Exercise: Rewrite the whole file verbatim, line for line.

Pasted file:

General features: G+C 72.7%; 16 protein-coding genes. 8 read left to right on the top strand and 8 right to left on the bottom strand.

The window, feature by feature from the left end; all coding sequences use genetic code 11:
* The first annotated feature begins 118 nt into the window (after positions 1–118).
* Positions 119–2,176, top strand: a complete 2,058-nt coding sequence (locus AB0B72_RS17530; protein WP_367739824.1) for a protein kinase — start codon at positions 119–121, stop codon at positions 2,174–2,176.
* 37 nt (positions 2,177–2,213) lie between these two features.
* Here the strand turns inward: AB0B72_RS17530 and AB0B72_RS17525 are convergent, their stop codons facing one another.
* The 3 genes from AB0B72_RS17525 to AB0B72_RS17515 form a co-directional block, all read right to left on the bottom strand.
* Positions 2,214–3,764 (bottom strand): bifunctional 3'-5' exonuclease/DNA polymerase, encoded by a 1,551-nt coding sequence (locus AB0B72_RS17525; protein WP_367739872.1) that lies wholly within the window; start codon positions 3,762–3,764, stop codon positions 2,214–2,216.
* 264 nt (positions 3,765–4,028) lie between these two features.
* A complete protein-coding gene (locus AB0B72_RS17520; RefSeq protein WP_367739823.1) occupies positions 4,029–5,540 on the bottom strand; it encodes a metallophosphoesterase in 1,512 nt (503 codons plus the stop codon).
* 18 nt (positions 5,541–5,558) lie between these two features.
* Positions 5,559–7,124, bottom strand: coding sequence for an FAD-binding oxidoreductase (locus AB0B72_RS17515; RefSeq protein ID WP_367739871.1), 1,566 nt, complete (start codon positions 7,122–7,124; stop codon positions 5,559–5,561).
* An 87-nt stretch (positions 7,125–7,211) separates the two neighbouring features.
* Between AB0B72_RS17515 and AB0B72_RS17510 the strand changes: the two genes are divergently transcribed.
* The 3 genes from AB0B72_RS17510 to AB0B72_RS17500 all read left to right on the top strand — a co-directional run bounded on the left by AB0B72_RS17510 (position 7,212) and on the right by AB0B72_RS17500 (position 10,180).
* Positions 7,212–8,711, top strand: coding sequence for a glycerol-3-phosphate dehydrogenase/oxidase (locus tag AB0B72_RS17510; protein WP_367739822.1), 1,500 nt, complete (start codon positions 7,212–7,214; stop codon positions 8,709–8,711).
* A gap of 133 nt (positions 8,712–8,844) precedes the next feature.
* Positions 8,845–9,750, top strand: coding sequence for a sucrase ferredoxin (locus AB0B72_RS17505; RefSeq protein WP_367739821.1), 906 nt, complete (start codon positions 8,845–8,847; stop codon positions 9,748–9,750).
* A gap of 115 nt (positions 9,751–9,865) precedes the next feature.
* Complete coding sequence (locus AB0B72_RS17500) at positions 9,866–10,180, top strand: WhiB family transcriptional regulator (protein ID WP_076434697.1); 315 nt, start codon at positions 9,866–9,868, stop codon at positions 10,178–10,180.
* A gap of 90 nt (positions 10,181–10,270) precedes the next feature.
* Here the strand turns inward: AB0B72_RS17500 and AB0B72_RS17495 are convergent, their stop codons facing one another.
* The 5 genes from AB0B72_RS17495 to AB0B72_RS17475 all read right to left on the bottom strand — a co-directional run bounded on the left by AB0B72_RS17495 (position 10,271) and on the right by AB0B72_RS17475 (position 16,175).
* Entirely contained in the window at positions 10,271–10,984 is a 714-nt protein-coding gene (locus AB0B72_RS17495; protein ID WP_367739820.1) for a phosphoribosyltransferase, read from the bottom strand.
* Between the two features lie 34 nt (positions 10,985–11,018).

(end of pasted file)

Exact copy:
General features: G+C 72.7%; 16 protein-coding genes. 8 read left to right on the top strand and 8 right to left on the bottom strand.

The window, feature by feature from the left end; all coding sequences use genetic code 11:
* The first annotated feature begins 118 nt into the window (after positions 1–118).
* Positions 119–2,176, top strand: a complete 2,058-nt coding sequence (locus AB0B72_RS17530; protein WP_367739824.1) for a protein kinase — start codon at positions 119–121, stop codon at positions 2,174–2,176.
* 37 nt (positions 2,177–2,213) lie between these two features.
* Here the strand turns inward: AB0B72_RS17530 and AB0B72_RS17525 are convergent, their stop codons facing one another.
* The 3 genes from AB0B72_RS17525 to AB0B72_RS17515 form a co-directional block, all read right to left on the bottom strand.
* Positions 2,214–3,764 (bottom strand): bifunctional 3'-5' exonuclease/DNA polymerase, encoded by a 1,551-nt coding sequence (locus AB0B72_RS17525; protein WP_367739872.1) that lies wholly within the window; start codon positions 3,762–3,764, stop codon positions 2,214–2,216.
* 264 nt (positions 3,765–4,028) lie between these two features.
* A complete protein-coding gene (locus AB0B72_RS17520; RefSeq protein WP_367739823.1) occupies positions 4,029–5,540 on the bottom strand; it encodes a metallophosphoesterase in 1,512 nt (503 codons plus the stop codon).
* 18 nt (positions 5,541–5,558) lie between these two features.
* Positions 5,559–7,124, bottom strand: coding sequence for an FAD-binding oxidoreductase (locus AB0B72_RS17515; RefSeq protein ID WP_367739871.1), 1,566 nt, complete (start codon positions 7,122–7,124; stop codon positions 5,559–5,561).
* An 87-nt stretch (positions 7,125–7,211) separates the two neighbouring features.
* Between AB0B72_RS17515 and AB0B72_RS17510 the strand changes: the two genes are divergently transcribed.
* The 3 genes from AB0B72_RS17510 to AB0B72_RS17500 all read left to right on the top strand — a co-directional run bounded on the left by AB0B72_RS17510 (position 7,212) and on the right by AB0B72_RS17500 (position 10,180).
* Positions 7,212–8,711, top strand: coding sequence for a glycerol-3-phosphate dehydrogenase/oxidase (locus tag AB0B72_RS17510; protein WP_367739822.1), 1,500 nt, complete (start codon positions 7,212–7,214; stop codon positions 8,709–8,711).
* A gap of 133 nt (positions 8,712–8,844) precedes the next feature.
* Positions 8,845–9,750, top strand: coding sequence for a sucrase ferredoxin (locus AB0B72_RS17505; RefSeq protein WP_367739821.1), 906 nt, complete (start codon positions 8,845–8,847; stop codon positions 9,748–9,750).
* A gap of 115 nt (positions 9,751–9,865) precedes the next feature.
* Complete coding sequence (locus AB0B72_RS17500) at positions 9,866–10,180, top strand: WhiB family transcriptional regulator (protein ID WP_076434697.1); 315 nt, start codon at positions 9,866–9,868, stop codon at positions 10,178–10,180.
* A gap of 90 nt (positions 10,181–10,270) precedes the next feature.
* Here the strand turns inward: AB0B72_RS17500 and AB0B72_RS17495 are convergent, their stop codons facing one another.
* The 5 genes from AB0B72_RS17495 to AB0B72_RS17475 all read right to left on the bottom strand — a co-directional run bounded on the left by AB0B72_RS17495 (position 10,271) and on the right by AB0B72_RS17475 (position 16,175).
* Entirely contained in the window at positions 10,271–10,984 is a 714-nt protein-coding gene (locus AB0B72_RS17495; protein ID WP_367739820.1) for a phosphoribosyltransferase, read from the bottom strand.
* Between the two features lie 34 nt (positions 10,985–11,018).